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Your opt-in email list is full of consumers and a majority of these consumers probably use a big web-based email service like Gmail, Yahoo or Hotmail. On these big email client sites, there is a button to mark an email being read as spam. You probably think that because you aren’t spam, and your list is opt-in that this button is irrelevant to you and your email campaign. But you would be wrong. The “spam” button is supposed to be used to keep unwanted junk out of the inbox, but it is not always used that way. Many users will use these buttons as a method to get rid of emails they no longer want to receive. They do this instead of unsubscribing, maybe because it is quicker and simpler for them, or maybe they had a bad experience in the past with a marketer who didn’t actually take them off the list. But marking your email as spam is a sure-fire way to keep your messages out of their inbox, but it can be harmful to your legitimate opt-in campaign. The web mail service keeps track of these spam button hits and collects data in order to build a better list of who is a spammer and who to watch for. Every spam report against you tarnishes your name with these data collection and spam protection services. If enough people using a certain webmail service mark your email as spam no one that uses that service is going to get your emails, even if they want them. Email services know that people do this and a few reports shouldn’t hurt you but it is a risk factor that frustrates ethical email marketers.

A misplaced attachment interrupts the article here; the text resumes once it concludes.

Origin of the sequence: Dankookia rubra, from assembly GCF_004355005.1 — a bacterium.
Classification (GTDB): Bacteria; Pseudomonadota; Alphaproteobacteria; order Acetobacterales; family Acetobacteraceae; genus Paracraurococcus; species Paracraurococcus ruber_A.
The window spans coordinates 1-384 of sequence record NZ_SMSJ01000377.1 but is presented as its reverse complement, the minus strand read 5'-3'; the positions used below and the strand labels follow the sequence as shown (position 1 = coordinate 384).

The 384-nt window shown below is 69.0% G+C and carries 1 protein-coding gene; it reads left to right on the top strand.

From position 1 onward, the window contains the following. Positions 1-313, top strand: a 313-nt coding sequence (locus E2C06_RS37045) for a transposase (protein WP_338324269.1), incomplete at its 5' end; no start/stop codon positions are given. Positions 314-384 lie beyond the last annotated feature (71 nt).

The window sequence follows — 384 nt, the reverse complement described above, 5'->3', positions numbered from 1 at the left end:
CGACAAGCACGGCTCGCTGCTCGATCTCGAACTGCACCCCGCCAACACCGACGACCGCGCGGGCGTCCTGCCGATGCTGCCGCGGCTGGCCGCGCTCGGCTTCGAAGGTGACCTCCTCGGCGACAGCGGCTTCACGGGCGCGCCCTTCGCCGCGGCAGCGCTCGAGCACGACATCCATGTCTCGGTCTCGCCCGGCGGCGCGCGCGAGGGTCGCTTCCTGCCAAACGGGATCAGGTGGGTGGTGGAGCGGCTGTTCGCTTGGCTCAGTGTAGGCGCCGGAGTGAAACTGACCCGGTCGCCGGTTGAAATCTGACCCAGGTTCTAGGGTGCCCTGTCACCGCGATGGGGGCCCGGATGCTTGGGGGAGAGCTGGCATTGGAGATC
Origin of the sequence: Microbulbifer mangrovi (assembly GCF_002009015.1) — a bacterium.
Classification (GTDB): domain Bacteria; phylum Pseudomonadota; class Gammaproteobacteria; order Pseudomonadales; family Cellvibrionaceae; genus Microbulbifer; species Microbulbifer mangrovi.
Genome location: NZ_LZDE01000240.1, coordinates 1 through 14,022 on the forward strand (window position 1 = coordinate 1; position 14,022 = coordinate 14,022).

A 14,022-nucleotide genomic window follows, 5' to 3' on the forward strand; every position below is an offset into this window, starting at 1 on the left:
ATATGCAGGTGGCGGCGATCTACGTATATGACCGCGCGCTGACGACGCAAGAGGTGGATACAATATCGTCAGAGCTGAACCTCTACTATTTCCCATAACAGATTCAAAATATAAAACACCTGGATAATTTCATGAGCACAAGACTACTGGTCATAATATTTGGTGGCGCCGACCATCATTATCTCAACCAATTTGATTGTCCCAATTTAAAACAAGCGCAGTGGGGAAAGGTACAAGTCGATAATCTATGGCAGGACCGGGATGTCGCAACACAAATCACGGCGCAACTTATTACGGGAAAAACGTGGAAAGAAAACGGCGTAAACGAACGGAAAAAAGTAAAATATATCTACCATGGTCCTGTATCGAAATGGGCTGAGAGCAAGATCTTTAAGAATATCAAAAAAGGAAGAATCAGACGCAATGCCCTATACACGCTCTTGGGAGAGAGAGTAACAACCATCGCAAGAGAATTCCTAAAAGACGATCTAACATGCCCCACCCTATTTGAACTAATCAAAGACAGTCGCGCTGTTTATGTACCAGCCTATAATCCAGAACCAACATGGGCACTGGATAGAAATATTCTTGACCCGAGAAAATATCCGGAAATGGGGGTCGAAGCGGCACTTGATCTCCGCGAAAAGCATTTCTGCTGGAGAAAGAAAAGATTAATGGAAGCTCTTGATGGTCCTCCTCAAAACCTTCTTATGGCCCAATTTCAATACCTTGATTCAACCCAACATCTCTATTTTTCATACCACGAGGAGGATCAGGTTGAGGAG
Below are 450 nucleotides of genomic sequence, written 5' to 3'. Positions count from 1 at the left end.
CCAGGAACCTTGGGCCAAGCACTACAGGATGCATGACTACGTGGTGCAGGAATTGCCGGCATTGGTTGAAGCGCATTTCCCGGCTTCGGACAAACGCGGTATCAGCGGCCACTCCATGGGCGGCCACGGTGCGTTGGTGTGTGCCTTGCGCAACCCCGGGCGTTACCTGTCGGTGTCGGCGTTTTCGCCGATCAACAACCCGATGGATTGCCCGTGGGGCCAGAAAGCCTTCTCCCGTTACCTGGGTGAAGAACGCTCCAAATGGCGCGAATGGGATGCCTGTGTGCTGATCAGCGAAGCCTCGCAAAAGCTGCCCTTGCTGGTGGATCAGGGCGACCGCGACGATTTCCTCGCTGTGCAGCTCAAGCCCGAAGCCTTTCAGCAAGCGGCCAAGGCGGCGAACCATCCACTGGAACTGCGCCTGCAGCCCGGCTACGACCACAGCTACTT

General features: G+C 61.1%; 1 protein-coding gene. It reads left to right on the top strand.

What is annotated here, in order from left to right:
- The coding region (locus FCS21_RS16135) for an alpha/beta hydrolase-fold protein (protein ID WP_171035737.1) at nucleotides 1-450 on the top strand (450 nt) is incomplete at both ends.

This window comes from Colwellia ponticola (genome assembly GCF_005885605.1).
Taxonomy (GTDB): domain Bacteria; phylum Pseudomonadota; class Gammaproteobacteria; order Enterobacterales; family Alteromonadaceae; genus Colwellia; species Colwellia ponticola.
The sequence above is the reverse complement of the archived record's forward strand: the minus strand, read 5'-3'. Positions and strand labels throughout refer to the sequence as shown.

There is a light at the end of this tunnel though; an alternative is being introduced in some large webmail services. If a sender completes certain requirements, an “unsubscribe” button appears in place of the “spam” button. That means instead of a spam report and your emails being banished, the services sends an unsubscribe request. This is a much better solution to the spam/unsubscribe issue. This is a relatively new service and not all webmail providers are offering it to the masses. There are different criteria for different services to be qualified to receive the “unsubscribe” instead of “spam”. This is something you’ll probably need to discuss with your email marketing service or program. This unsubscribe button is still a young development and there are still some kinks to work out along the way but it is a welcome alternative and improvement for email marketers.